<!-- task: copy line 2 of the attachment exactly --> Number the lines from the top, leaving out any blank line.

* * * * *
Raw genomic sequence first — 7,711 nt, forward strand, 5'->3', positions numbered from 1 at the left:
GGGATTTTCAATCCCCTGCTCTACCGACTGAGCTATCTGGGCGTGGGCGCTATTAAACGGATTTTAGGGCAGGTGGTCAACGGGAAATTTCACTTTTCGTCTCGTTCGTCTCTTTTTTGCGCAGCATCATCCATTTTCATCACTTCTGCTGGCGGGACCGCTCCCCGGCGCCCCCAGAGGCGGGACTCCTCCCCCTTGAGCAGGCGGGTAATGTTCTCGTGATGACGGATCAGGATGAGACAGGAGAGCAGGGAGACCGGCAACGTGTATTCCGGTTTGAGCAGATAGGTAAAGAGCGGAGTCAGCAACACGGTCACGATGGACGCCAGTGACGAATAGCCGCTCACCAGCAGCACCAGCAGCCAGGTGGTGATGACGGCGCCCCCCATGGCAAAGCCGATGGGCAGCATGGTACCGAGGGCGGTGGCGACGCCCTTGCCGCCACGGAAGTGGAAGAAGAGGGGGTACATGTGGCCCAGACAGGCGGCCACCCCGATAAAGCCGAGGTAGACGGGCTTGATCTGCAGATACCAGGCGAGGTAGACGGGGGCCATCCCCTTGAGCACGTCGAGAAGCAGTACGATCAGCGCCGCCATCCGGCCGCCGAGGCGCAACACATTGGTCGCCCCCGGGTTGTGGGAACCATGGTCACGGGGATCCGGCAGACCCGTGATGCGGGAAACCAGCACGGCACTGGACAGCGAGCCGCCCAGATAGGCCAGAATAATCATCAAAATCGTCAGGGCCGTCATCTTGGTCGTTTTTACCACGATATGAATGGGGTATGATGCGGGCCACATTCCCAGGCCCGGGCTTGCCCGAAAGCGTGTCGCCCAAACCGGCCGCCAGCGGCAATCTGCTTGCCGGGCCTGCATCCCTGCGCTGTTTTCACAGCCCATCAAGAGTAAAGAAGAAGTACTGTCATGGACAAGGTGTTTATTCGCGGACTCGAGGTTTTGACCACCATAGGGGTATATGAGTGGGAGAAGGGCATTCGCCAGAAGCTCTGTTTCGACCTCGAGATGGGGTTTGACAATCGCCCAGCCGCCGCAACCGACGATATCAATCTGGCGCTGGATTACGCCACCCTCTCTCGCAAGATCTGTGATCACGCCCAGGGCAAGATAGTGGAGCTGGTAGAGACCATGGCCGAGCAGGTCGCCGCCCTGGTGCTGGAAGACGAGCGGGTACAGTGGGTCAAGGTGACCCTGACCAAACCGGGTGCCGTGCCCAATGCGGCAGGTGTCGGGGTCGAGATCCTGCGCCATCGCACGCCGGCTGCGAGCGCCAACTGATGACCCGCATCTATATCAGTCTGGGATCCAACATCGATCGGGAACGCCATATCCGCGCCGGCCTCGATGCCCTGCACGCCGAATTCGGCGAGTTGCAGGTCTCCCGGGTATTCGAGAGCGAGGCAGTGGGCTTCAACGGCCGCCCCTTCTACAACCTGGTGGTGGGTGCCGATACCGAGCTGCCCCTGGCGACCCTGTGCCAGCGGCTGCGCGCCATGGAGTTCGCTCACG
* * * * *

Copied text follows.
GGGATTTTCAATCCCCTGCTCTACCGACTGAGCTATCTGGGCGTGGGCGCTATTAAACGGATTTTAGGGCAGGTGGTCAACGGGAAATTTCACTTTTCGTCTCGTTCGTCTCTTTTTTGCGCAGCATCATCCATTTTCATCACTTCTGCTGGCGGGACCGCTCCCCGGCGCCCCCAGAGGCGGGACTCCTCCCCCTTGAGCAGGCGGGTAATGTTCTCGTGATGACGGATCAGGATGAGACAGGAGAGCAGGGAGACCGGCAACGTGTATTCCGGTTTGAGCAGATAGGTAAAGAGCGGAGTCAGCAACACGGTCACGATGGACGCCAGTGACGAATAGCCGCTCACCAGCAGCACCAGCAGCCAGGTGGTGATGACGGCGCCCCCCATGGCAAAGCCGATGGGCAGCATGGTACCGAGGGCGGTGGCGACGCCCTTGCCGCCACGGAAGTGGAAGAAGAGGGGGTACATGTGGCCCAGACAGGCGGCCACCCCGATAAAGCCGAGGTAGACGGGCTTGATCTGCAGATACCAGGCGAGGTAGACGGGGGCCATCCCCTTGAGCACGTCGAGAAGCAGTACGATCAGCGCCGCCATCCGGCCGCCGAGGCGCAACACATTGGTCGCCCCCGGGTTGTGGGAACCATGGTCACGGGGATCCGGCAGACCCGTGATGCGGGAAACCAGCACGGCACTGGACAGCGAGCCGCCCAGATAGGCCAGAATAATCATCAAAATCGTCAGGGCCGTCATCTTGGTCGTTTTTACCACGATATGAATGGGGTATGATGCGGGCCACATTCCCAGGCCCGGGCTTGCCCGAAAGCGTGTCGCCCAAACCGGCCGCCAGCGGCAATCTGCTTGCCGGGCCTGCATCCCTGCGCTGTTTTCACAGCCCATCAAGAGTAAAGAAGAAGTACTGTCATGGACAAGGTGTTTATTCGCGGACTCGAGGTTTTGACCACCATAGGGGTATATGAGTGGGAGAAGGGCATTCGCCAGAAGCTCTGTTTCGACCTCGAGATGGGGTTTGACAATCGCCCAGCCGCCGCAACCGACGATATCAATCTGGCGCTGGATTACGCCACCCTCTCTCGCAAGATCTGTGATCACGCCCAGGGCAAGATAGTGGAGCTGGTAGAGACCATGGCCGAGCAGGTCGCCGCCCTGGTGCTGGAAGACGAGCGGGTACAGTGGGTCAAGGTGACCCTGACCAAACCGGGTGCCGTGCCCAATGCGGCAGGTGTCGGGGTCGAGATCCTGCGCCATCGCACGCCGGCTGCGAGCGCCAACTGATGACCCGCATCTATATCAGTCTGGGATCCAACATCGATCGGGAACGCCATATCCGCGCCGGCCTCGATGCCCTGCACGCCGAATTCGGCGAGTTGCAGGTCTCCCGGGTATTCGAGAGCGAGGCAGTGGGCTTCAACGGCCGCCCCTTCTACAACCTGGTGGTGGGTGCCGATACCGAGCTGCCCCTGGCGACCCTGTGCCAGCGGCTGCGCGCCATGGAGTTCGCTCACG